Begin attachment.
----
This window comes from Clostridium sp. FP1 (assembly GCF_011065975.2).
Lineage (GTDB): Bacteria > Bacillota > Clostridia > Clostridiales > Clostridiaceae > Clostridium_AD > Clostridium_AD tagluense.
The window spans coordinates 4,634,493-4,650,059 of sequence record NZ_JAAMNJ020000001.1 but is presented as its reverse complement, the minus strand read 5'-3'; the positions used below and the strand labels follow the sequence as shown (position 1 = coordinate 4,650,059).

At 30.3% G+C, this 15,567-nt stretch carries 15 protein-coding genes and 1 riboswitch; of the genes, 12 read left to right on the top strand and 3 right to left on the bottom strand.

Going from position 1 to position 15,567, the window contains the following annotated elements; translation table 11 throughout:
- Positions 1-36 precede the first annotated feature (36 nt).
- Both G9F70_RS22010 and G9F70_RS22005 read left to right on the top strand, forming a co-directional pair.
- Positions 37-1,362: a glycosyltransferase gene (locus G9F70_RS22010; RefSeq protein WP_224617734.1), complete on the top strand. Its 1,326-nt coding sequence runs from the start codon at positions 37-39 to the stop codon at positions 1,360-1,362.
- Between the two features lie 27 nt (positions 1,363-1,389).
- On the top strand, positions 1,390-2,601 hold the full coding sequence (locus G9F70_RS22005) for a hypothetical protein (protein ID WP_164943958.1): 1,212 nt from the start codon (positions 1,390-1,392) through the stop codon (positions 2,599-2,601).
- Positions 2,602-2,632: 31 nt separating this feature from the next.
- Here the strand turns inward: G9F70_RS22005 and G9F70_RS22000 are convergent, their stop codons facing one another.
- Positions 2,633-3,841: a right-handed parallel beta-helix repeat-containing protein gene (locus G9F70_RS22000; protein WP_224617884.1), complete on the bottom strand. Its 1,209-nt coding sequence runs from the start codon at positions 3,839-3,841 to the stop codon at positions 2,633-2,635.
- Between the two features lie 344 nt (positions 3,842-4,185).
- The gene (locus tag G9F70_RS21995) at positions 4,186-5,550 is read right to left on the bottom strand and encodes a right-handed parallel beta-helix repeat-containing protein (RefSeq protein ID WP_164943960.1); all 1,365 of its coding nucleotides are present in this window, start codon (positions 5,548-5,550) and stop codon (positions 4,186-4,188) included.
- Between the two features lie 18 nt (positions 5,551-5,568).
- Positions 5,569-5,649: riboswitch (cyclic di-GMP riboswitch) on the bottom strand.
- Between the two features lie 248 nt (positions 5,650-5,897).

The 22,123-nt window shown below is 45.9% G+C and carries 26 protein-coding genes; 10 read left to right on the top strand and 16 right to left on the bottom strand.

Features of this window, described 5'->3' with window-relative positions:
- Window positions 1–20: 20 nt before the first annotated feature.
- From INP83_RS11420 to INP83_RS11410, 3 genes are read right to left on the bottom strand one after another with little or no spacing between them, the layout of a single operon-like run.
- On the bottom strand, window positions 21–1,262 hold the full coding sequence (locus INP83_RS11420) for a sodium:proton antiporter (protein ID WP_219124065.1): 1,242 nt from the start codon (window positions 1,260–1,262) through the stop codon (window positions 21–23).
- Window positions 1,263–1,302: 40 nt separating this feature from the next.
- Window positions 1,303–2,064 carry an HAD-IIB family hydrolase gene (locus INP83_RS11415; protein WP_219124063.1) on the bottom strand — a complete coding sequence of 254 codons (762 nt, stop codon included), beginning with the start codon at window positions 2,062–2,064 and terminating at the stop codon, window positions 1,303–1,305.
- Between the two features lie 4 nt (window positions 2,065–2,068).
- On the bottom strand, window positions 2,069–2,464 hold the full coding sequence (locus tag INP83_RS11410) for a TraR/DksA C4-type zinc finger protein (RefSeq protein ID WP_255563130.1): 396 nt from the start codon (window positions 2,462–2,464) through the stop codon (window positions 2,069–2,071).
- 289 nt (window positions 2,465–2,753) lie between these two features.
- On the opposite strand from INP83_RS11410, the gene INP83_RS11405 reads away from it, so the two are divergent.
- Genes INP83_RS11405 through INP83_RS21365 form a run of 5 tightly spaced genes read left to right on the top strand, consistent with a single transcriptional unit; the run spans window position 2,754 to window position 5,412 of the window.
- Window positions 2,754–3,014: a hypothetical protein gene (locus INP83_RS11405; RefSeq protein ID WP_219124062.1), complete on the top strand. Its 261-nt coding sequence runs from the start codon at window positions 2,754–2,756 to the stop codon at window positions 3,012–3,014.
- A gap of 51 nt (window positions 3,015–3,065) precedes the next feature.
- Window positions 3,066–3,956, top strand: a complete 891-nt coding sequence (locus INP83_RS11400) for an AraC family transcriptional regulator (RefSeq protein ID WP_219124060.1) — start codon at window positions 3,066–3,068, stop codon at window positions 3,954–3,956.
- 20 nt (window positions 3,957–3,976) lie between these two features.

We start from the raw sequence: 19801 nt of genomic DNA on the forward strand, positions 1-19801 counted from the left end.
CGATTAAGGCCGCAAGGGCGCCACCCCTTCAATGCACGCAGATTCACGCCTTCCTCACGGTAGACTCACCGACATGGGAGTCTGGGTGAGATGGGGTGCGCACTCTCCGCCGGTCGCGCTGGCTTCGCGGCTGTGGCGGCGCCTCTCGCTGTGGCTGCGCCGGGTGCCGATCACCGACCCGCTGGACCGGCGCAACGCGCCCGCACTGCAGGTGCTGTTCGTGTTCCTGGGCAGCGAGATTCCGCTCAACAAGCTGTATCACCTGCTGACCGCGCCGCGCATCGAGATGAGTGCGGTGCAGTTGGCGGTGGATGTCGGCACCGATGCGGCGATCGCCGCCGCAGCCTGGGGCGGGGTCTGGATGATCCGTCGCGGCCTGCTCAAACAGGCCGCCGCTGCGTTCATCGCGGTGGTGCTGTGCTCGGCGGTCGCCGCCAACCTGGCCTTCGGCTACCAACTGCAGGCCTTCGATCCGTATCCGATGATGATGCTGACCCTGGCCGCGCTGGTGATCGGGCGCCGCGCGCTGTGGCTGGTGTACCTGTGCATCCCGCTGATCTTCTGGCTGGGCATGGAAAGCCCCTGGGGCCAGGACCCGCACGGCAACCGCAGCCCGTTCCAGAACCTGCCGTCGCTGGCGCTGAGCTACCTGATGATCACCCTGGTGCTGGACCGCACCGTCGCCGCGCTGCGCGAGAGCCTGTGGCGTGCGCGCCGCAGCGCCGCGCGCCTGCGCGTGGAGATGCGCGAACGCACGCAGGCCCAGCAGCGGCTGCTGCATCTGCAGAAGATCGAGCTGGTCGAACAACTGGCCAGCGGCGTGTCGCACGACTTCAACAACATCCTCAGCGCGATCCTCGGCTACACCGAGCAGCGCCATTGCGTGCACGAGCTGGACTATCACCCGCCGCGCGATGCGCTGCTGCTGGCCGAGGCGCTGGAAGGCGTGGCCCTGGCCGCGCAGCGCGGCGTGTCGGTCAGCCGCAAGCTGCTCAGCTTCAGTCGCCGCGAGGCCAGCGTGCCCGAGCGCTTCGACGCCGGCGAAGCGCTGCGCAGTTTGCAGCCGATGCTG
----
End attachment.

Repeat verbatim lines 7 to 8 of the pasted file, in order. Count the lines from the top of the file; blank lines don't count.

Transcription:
- Both G9F70_RS22010 and G9F70_RS22005 read left to right on the top strand, forming a co-directional pair.
- Positions 37-1,362: a glycosyltransferase gene (locus G9F70_RS22010; RefSeq protein WP_224617734.1), complete on the top strand. Its 1,326-nt coding sequence runs from the start codon at positions 37-39 to the stop codon at positions 1,360-1,362.